Estimated Reading Time : 4 minutes :

For years, ‘Til The Cows Come Home has worked tirelessly to rescue, rehome, and rehabilitate unwanted and mistreated farmed animals. One of our biggest driving forces is achieving our vision, which is to live in a world where no animals are deemed as waste. 

Right now, there are farmed animals everywhere that are being mistreated and slaughtered because they are considered “waste” by the animal agriculture industry. At ‘Til The Cows Come Home, we want to change this. We hope that our efforts will be a step forward in achieving a world where no animal is deemed a waste product. But what exactly does “waste” mean for farmed animals and why are animals considered waste? In this article, we sit down with our CEO & Founder, Donna Wild, to answer your queries about our mission. 

What do we mean when we say that no animals should be considered waste?
There are a number of farmed animals that are considered “waste” by the animal agriculture industry. One major example of this is male calves. On dairy farms, male calves are often deemed as “waste” as soon as they are born as they do not produce milk and therefore come at a loss to a farm. As a result, it’s general practice on Australian dairy farms to dispose of newborn male calves by using a hammer to the head and putting them in the dumpster. This upsetting practice is why ‘Til The Cows Come Home works so hard to rescue newborn male calves before they are killed. “Calves deemed waste on farms is what we wish to put a stop to,” says Donna. “We help them by collecting them from farmers at 1-3 days old and rearing them so they can be rehomed to a loving forever home.”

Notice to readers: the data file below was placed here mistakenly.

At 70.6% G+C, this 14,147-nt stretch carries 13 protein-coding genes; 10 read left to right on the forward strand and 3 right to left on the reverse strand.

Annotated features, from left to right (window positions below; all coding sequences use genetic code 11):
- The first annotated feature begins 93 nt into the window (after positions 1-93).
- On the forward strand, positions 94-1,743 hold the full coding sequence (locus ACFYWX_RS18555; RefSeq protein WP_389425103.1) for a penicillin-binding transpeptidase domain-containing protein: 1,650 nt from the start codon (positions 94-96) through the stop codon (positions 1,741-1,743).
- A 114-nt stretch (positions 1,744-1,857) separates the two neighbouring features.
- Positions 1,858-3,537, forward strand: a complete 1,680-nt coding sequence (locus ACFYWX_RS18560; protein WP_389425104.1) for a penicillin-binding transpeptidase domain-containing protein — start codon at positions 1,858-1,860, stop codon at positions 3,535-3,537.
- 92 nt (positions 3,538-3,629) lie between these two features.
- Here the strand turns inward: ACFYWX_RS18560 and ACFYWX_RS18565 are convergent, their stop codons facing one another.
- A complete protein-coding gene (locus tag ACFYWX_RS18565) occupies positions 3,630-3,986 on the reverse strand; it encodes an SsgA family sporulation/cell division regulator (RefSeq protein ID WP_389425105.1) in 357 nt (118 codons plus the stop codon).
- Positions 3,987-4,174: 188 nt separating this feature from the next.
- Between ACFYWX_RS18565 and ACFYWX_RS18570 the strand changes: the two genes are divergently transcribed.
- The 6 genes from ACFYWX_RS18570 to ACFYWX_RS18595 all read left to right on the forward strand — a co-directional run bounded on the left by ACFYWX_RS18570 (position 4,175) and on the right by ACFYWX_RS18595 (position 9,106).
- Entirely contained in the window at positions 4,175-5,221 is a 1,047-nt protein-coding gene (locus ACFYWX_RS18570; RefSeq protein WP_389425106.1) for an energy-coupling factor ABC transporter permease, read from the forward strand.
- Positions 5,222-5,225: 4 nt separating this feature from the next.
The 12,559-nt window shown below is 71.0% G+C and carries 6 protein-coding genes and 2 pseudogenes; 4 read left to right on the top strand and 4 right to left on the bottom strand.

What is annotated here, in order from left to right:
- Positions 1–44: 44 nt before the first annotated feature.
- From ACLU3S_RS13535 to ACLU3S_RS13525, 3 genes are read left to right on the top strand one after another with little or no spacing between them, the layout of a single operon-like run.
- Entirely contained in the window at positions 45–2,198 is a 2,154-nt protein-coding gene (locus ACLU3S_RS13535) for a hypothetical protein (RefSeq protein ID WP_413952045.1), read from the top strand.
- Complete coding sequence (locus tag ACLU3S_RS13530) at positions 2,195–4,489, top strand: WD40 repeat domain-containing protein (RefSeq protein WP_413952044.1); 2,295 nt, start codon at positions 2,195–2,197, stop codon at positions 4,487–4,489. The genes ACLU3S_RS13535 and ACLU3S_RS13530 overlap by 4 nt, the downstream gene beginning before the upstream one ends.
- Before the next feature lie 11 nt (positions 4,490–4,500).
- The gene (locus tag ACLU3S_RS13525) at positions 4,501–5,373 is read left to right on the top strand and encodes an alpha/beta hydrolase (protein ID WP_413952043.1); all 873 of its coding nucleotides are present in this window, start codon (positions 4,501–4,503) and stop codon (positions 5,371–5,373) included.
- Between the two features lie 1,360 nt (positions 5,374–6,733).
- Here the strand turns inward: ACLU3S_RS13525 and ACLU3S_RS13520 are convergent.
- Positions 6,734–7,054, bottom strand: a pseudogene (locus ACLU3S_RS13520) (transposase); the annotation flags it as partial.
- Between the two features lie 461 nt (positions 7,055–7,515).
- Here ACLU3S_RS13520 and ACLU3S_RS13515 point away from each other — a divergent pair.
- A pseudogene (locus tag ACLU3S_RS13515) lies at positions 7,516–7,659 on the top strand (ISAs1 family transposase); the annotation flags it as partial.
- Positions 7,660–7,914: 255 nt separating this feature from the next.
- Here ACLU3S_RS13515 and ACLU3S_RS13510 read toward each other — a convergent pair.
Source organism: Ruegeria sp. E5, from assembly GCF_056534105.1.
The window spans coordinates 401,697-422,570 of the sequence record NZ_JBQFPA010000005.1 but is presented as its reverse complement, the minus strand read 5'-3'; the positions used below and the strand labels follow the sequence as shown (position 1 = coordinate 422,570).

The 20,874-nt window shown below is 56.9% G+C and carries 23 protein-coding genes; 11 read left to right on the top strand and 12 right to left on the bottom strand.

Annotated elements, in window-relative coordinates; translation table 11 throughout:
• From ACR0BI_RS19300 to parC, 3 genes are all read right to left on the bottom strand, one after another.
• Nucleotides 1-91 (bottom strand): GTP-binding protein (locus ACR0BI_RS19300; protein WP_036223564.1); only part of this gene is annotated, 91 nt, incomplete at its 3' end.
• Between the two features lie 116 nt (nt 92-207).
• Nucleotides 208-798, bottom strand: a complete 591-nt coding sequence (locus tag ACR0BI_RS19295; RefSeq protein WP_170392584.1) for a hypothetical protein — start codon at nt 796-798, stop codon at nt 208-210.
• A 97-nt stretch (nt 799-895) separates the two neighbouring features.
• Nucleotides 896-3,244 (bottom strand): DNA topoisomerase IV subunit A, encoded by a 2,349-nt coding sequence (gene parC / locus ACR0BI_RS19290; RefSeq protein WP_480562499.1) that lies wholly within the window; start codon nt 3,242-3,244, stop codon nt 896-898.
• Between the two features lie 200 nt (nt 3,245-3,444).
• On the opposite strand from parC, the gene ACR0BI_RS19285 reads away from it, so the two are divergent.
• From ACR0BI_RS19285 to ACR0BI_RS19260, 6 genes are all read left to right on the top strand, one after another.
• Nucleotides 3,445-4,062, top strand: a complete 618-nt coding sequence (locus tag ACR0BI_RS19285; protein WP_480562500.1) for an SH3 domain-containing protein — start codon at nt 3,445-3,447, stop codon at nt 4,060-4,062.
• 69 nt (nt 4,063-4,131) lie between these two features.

But why do dairy farms have to kill the male calves in the first place when they could use them for meat? Understandably, this is a common question. It actually has nothing to do with the taste or nutrition of meat from male calves. The main reason farmers don’t use male calves for meat is that most calves bred on dairy farms have yellowish muscles, as opposed to red or pink. This colouring tends to put people off from eating the meat, and as a result, the calves can only produce unwanted meat. 

In addition to calves, we also recuse unwanted hens from egg farms. Regardless of whether they are free-ranged chickens or caged chickens, if they’re on an egg farm, they will typically be gassed to death at 18 months of age because they become “waste”. The hens would otherwise be able to live for another 2-7 years. The worst part is, gassing these hens to death is standard practice under Australian legislation as these hens are legally considered “waste.” Unlike domestic pets, the hens on egg farms have no rights afforded to them under the law. This is where ‘Til The Cows Come Home steps in. We rescue hens from egg farms before they are unnecessarily killed due to being deemed as “waste.”  We do this by collecting the unwanted hens and taking them into our care. This involves preparing them for a long, healthy life by taking care of all their veterinary and psychological needs. After these needs are met, we rehome the hens into loving forever homes. “Whether the hens are laying or not, we ensure they are able to happily live out their lives roaming the gardens of loving adopters,” says Donna.